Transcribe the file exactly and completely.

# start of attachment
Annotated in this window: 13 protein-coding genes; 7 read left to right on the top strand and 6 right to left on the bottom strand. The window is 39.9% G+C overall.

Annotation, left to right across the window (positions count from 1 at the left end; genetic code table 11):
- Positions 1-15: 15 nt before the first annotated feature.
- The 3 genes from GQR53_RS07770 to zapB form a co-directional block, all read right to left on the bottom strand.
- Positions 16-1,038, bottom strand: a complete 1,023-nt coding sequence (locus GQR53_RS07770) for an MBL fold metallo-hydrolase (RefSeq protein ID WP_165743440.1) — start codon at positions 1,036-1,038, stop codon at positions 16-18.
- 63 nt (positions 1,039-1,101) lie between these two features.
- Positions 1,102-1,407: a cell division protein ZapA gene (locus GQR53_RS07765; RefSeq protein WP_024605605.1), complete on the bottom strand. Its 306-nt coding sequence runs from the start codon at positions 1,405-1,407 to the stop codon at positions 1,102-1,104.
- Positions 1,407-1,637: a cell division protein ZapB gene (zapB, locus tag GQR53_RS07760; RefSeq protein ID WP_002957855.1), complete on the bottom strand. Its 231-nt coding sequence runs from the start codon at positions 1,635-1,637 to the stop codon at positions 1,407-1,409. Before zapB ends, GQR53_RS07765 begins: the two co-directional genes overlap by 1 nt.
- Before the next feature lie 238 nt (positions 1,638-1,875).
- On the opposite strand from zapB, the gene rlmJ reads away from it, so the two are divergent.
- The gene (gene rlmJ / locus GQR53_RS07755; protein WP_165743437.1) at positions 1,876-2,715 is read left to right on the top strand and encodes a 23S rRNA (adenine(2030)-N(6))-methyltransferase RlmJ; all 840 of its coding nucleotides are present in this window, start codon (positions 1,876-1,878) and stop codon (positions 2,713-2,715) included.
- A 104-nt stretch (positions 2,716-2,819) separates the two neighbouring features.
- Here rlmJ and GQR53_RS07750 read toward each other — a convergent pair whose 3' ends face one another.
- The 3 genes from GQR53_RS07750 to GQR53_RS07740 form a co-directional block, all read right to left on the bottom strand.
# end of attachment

Annotated in this window: 13 protein-coding genes; 7 read left to right on the top strand and 6 right to left on the bottom strand. The window is 39.9% G+C overall.

Annotation, left to right across the window (positions count from 1 at the left end; genetic code table 11):
- Positions 1-15: 15 nt before the first annotated feature.
- The 3 genes from GQR53_RS07770 to zapB form a co-directional block, all read right to left on the bottom strand.
- Positions 16-1,038, bottom strand: a complete 1,023-nt coding sequence (locus GQR53_RS07770) for an MBL fold metallo-hydrolase (RefSeq protein ID WP_165743440.1) — start codon at positions 1,036-1,038, stop codon at positions 16-18.
- 63 nt (positions 1,039-1,101) lie between these two features.
- Positions 1,102-1,407: a cell division protein ZapA gene (locus GQR53_RS07765; RefSeq protein WP_024605605.1), complete on the bottom strand. Its 306-nt coding sequence runs from the start codon at positions 1,405-1,407 to the stop codon at positions 1,102-1,104.
- Positions 1,407-1,637: a cell division protein ZapB gene (zapB, locus tag GQR53_RS07760; RefSeq protein ID WP_002957855.1), complete on the bottom strand. Its 231-nt coding sequence runs from the start codon at positions 1,635-1,637 to the stop codon at positions 1,407-1,409. Before zapB ends, GQR53_RS07765 begins: the two co-directional genes overlap by 1 nt.
- Before the next feature lie 238 nt (positions 1,638-1,875).
- On the opposite strand from zapB, the gene rlmJ reads away from it, so the two are divergent.
- The gene (gene rlmJ / locus GQR53_RS07755; protein WP_165743437.1) at positions 1,876-2,715 is read left to right on the top strand and encodes a 23S rRNA (adenine(2030)-N(6))-methyltransferase RlmJ; all 840 of its coding nucleotides are present in this window, start codon (positions 1,876-1,878) and stop codon (positions 2,713-2,715) included.
- A 104-nt stretch (positions 2,716-2,819) separates the two neighbouring features.
- Here rlmJ and GQR53_RS07750 read toward each other — a convergent pair whose 3' ends face one another.
- The 3 genes from GQR53_RS07750 to GQR53_RS07740 form a co-directional block, all read right to left on the bottom strand.